Obama’s “His Choice” ad doesn’t even mention Sarah Palin by name. This is restraint executed brilliantly.
The Ground Game – Perhaps the most stunning, and the most impactful tactic of Obama’s campaign was his ability to turn hordes of everyday citizens into brand ambassadors. Perhaps because of his background as a community organiser, Obama has been able to mobilise regular folks in the hope to convert other folks to the cause. His messages and ideas on tax structure, health care, foreign policy, etc., were presented so clearly and concisely that every volunteer could deliver the gospel with little or no training. Because the brand was so strong, it spread among the people — every hand-made sign and jack-o-lantern was a tool in the ground game. The campaign also decided that it was important to spend money not on lawn signs and bumper stickers, but on opening campaign offices and employing paid staff to get those boots on the ground, so to speak. And it paid off. The ability of these staffers and volunteers to register and persuade voters in greater numbers than ever before proved to be the difference. With most first-time voters going for Obama, as well as Latinos and Blacks who ordinarily don’t vote, it was critical to get out and knock on doors to spread the word. Again, it goes back to the brand.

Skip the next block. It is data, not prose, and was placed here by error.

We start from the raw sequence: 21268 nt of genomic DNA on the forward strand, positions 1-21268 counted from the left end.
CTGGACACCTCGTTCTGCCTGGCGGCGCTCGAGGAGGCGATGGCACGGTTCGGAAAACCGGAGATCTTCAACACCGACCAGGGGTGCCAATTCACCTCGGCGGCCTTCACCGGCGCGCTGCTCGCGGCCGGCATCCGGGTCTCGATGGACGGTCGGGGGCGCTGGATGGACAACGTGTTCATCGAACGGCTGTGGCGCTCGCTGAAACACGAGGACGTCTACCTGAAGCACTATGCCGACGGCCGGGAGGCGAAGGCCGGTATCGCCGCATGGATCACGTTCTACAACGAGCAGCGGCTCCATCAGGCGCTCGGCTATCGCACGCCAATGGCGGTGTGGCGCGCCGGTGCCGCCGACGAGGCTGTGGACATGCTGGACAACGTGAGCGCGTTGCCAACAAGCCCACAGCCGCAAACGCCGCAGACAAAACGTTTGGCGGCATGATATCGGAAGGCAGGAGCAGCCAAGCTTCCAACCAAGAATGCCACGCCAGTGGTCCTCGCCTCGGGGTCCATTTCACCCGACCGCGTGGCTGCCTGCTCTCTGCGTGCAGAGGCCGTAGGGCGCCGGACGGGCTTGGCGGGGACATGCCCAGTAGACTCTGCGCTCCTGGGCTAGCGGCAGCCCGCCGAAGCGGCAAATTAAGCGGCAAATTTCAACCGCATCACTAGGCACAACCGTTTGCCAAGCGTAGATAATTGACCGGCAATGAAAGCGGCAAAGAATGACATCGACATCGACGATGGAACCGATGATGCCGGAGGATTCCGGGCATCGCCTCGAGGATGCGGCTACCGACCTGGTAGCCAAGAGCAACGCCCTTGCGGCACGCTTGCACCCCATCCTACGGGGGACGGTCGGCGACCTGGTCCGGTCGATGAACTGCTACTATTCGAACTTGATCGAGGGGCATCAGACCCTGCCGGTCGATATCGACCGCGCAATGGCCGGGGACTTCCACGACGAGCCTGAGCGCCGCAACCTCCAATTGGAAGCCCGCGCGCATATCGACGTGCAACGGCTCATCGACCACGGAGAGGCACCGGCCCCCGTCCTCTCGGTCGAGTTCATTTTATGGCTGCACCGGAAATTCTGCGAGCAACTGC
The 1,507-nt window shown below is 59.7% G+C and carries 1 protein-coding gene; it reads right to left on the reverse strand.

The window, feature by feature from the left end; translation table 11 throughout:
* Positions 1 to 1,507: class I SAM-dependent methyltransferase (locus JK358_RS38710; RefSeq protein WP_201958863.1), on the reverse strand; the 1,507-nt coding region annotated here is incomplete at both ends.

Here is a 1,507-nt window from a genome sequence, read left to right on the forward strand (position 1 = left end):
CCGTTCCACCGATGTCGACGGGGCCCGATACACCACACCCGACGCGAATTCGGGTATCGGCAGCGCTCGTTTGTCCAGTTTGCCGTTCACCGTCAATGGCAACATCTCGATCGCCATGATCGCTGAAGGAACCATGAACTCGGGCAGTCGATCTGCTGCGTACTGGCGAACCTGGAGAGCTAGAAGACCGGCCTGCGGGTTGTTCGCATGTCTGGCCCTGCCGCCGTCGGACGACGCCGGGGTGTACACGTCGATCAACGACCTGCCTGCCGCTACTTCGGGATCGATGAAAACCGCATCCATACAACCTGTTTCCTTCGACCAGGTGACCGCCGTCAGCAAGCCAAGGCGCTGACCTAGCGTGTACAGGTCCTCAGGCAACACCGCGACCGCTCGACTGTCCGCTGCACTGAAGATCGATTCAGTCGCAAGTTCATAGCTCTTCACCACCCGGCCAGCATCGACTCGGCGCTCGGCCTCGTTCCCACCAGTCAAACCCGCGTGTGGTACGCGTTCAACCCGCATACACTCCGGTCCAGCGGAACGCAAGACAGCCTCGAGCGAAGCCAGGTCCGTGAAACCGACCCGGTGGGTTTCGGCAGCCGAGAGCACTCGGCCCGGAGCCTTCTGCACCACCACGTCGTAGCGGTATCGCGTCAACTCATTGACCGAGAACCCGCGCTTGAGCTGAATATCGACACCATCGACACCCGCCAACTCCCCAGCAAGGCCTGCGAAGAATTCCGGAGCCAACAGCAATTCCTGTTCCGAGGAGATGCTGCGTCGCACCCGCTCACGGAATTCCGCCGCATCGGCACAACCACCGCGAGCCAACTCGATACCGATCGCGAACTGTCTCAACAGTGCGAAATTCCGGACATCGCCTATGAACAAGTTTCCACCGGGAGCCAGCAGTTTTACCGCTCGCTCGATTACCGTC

You can’t tell me this isn’t inspiring. Regular folks, not political pros.
Obama has set the bar extremely high for Presidential campaigns. Raising $700 million over 21 months, his campaign shattered the previous requirements for what wins the White House. But has it gone too far?
Television advertising is by far the biggest expenditure in campaigning. Without it, we’d be able to run national campaigns with a few million dollars. Canada, for example, restricts campaign spend to $20 million total! That’s what both campaigns spent on television ads during the Olympics alone! In Britain, campaigns are barred from advertising on TV, and the result is that campaigns are severely low-key — it takes some real on-the-street campaigning to get any message out.